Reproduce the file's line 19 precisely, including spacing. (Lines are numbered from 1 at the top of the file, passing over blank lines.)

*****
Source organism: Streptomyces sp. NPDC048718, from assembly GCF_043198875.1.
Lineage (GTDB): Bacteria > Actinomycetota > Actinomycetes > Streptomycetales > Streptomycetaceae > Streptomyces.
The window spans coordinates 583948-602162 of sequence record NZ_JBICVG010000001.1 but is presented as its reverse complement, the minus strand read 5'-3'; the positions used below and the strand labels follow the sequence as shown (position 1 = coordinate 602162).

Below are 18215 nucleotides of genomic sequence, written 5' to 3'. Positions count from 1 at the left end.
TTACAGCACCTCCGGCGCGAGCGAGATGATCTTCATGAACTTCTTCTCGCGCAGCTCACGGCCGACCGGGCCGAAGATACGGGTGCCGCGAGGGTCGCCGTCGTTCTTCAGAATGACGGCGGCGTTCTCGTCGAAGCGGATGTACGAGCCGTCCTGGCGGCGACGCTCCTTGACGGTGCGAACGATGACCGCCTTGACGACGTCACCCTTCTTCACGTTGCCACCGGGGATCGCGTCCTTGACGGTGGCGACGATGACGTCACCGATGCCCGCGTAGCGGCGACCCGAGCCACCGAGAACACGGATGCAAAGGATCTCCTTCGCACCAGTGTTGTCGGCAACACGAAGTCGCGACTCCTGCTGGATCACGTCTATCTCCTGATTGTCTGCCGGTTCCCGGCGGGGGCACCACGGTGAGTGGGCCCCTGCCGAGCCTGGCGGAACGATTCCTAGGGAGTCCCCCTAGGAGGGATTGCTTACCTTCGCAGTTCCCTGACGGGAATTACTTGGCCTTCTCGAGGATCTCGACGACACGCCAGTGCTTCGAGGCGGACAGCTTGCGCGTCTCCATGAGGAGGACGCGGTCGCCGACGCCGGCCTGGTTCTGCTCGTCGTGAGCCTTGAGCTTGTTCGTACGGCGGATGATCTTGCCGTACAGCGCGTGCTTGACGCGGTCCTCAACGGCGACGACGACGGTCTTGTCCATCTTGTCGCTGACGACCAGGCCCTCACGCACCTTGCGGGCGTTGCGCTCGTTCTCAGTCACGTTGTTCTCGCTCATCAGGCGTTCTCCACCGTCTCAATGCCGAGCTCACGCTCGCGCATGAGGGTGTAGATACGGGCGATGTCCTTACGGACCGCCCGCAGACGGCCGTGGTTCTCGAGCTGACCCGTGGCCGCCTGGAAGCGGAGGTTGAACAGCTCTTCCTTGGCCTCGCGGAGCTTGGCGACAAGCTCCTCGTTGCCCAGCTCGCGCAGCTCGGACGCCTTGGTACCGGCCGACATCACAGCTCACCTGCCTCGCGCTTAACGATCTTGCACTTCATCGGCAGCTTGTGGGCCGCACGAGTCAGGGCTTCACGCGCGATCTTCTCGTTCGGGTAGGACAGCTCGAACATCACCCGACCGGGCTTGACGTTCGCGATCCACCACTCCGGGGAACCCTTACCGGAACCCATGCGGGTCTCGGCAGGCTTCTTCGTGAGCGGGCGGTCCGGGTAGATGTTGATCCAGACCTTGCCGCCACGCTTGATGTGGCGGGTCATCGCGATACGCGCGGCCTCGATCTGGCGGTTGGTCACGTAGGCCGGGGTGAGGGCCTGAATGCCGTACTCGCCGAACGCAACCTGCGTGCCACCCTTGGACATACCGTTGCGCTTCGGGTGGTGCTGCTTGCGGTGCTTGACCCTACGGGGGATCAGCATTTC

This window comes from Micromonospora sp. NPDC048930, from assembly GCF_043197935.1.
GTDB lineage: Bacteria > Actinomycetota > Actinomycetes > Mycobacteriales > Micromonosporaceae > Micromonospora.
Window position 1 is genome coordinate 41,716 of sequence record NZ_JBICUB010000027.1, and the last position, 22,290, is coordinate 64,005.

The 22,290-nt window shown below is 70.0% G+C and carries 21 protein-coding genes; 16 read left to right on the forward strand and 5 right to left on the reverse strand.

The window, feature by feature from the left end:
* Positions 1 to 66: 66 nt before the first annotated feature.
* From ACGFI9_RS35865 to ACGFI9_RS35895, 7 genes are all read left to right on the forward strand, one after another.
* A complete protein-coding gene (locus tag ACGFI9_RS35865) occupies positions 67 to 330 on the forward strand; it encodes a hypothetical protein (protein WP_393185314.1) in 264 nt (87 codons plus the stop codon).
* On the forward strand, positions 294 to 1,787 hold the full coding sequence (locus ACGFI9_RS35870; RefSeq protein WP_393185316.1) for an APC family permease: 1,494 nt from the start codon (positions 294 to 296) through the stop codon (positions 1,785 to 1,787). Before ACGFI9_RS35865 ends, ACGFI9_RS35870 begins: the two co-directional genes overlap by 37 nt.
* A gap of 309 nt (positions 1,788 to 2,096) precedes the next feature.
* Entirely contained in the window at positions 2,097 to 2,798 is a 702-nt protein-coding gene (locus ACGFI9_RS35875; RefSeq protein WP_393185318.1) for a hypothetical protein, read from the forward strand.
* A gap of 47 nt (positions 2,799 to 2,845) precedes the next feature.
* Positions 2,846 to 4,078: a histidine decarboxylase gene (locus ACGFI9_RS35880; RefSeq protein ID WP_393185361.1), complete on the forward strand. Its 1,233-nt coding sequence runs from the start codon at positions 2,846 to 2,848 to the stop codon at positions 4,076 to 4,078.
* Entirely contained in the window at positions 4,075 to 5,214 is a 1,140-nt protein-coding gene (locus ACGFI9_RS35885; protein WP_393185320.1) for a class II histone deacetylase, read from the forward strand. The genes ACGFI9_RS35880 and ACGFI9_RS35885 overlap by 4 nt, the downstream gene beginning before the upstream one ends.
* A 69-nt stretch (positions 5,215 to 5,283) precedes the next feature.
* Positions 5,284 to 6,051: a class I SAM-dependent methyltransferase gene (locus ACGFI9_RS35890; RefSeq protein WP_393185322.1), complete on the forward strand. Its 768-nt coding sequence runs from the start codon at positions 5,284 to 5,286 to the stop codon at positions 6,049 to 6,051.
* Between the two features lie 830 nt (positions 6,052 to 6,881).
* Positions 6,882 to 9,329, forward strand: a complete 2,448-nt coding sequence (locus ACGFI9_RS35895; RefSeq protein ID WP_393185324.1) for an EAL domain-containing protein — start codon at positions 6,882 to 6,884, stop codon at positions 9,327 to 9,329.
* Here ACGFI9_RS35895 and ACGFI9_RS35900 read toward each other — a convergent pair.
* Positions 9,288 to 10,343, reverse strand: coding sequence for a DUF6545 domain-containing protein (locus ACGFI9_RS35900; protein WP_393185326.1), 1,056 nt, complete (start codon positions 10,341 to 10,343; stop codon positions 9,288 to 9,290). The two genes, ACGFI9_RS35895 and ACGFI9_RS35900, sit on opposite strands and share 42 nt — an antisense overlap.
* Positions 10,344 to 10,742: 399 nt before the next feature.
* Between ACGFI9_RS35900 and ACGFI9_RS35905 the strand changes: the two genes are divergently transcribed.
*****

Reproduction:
* Entirely contained in the window at positions 4,075 to 5,214 is a 1,140-nt protein-coding gene (locus ACGFI9_RS35885; protein WP_393185320.1) for a class II histone deacetylase, read from the forward strand. The genes ACGFI9_RS35880 and ACGFI9_RS35885 overlap by 4 nt, the downstream gene beginning before the upstream one ends.